HomeHealthLet’s learn about Autism

Let’s learn about Autism

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THIS month, Zimbabwe joins the world in observing World Autism Awareness month.
This year’s theme is: ‘Transforming the narrative: Contributions at home, at work, in the arts and in policymaking’, a call to bring up awareness about autism, accepting and supporting autistic people in the society and workplace.
Autism is a mental condition that starts at infancy, lasting throughout life .
Also known as Autism Spectrum Disorders (ASDs), according to clinical diagnostic guides, conditions in autism are found to be on a spectrum, depending on how the symptoms present and how they affect functionality of the individual.
Clinical psychologist intern Regina Banda said the spectrum varies from high functioning to low functioning individuals.
“High functioning individuals are those who can go through their day-to-day lives with minimum to no assistance from the caregivers,” she said.
“On the other end of the spectrum are individuals whose symptoms bar them from living an independent life, requiring their caregivers to assist them in their daily living activities.”
Autism is found to be more prominent in males than in females.
Prevalence and occurrence of the condition are found to be increasing, but what cannot be agreed on is the reason behind the increase.
Banda said some people blamed false diagnosis while others say there is need for better detection techniques.
“Others still believe there is increased awareness of the conditions, hence better identification of the signs and symptoms,” she said.
Autism diagnosis is done by medical professionals, including psychiatrists and psychologists.
The diagnostic process has been found to be problematic in most cases since there are no medical tests done but clinicians depend on observation of behaviour in the individuals.
This has been blamed for the general under-diagnosis of individuals who are on the high functioning end of the spectrum.
Banda said it has been found that some clinicians are reluctant to diagnose for fear of attaching a wrong label to presenting conditions.
“Since there is no cure for ASDs, effective management of the disorders is the sole hope for independent functioning in the individuals affected,” she said.
“Effective management depends on early and correct diagnosis.
“Early diagnosis takes advantage of the early ages of infancy where the brain of the child is elastic and can learn many things easily (brain plasticity).”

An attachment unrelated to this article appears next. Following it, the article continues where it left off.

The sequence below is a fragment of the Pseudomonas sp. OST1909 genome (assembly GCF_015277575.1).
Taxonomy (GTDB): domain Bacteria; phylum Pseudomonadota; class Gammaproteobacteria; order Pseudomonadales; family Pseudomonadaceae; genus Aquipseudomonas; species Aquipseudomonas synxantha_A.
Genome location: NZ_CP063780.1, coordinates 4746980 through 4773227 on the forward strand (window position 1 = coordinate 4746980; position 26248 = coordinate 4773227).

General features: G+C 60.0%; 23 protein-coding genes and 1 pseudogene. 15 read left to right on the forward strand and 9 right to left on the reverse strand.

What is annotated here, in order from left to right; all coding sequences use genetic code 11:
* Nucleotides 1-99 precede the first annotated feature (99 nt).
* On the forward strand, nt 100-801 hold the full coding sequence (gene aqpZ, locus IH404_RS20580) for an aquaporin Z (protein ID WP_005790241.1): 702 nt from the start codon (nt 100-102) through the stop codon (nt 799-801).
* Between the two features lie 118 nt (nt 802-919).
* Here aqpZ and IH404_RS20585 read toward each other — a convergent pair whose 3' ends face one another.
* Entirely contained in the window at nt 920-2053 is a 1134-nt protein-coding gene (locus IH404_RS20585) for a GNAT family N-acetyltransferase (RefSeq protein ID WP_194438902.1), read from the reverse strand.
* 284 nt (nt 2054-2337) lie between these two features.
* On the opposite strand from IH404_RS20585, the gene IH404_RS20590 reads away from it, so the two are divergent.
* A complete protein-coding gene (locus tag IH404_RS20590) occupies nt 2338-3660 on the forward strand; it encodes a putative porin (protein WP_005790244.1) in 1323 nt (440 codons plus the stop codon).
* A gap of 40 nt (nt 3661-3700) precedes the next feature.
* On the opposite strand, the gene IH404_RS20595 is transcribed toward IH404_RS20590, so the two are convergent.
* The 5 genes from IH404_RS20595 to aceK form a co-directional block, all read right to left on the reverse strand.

Banda said the brain learns all across a life span, but some critical ages have been found for high learning capacities.
“Effective management prevents the development of secondary symptoms that include self-injury, aggression and tantrums,” she said.
“These develop when the individual is not effectively managing the primary symptoms of the disorder. The secondary symptoms are much more disruptive to daily living of the individual and families.”
Banda said researchers contend that the more severe the symptoms of ASDs, the lower the life satisfaction levels of individuals with ASDs and their families.
“Medications may also be used to manage some symptoms, a multi-disciplinary team and a multi sectoral effort is necessary for effective management of ASDs.”
Symptoms and signs of the disorders vary in individuals.
The core symptoms are an inability to communicate, either because the individual is not verbal, or they have limited vocabulary in them.
The individuals also have challenges recognising social interaction cues making them unable to partake in reciprocal communication.
Individuals also have behavioural symptoms of rigidity of interest and at times repetitive behaviours.
Individuals on the spectrum may also have hyper or hypo sensation.
They may experience gastro-intestinal issues and high levels of stress and anxiety.
Signs that are common thus include repetitive behaviour like repeating sounds or words.
Sensory signs include walking on their toes, having a preference in texture or not being able to tell the difference between hot and cold.
Individuals also prefer to play on their own.
At times they seem deaf to their names when called.
Individuals also show high levels of discomfort when changes in their routine occurs, resulting in tantrums and meltdowns.
Banda said: “You may find one repeatedly playing one small portion of a movie, or repeating statements or words (echolalia).”
“Some may seem obsessed with their interests, for instance one could be interested in fish, and all they like to do would involve learning more about fish.”
ASDs also commonly co-occur with many other mental conditions, including epilepsy, cerebral palsy, attention deficit hyperactivity disorders, intellectual disability and obsessive and compulsive disorders.
Banda said some individuals on the high functioning end of the spectrum have been found to have substance abuse problems.
“Some are believed to resort to substances to manage anxiety,” she said.
“Others use substances to mask their social awkwardness so they get a sense of belonging. And yet others develop depressive disorders resulting from the continued belief that they can never belong or ever feel normal.”
Societal stigma remains a huge threat to the inclusivity of individuals on the ASD spectrum and their families.
The aim of Autism Awareness Month, therefore, is to spread awareness to the world so that individuals have vast knowledge and understanding of ASDs.
Banda said: “People on the spectrum need to be understood, because some behaviours they partake in are not misbehaviours, but their way of coping with a world that appears to be different from their perspective.”

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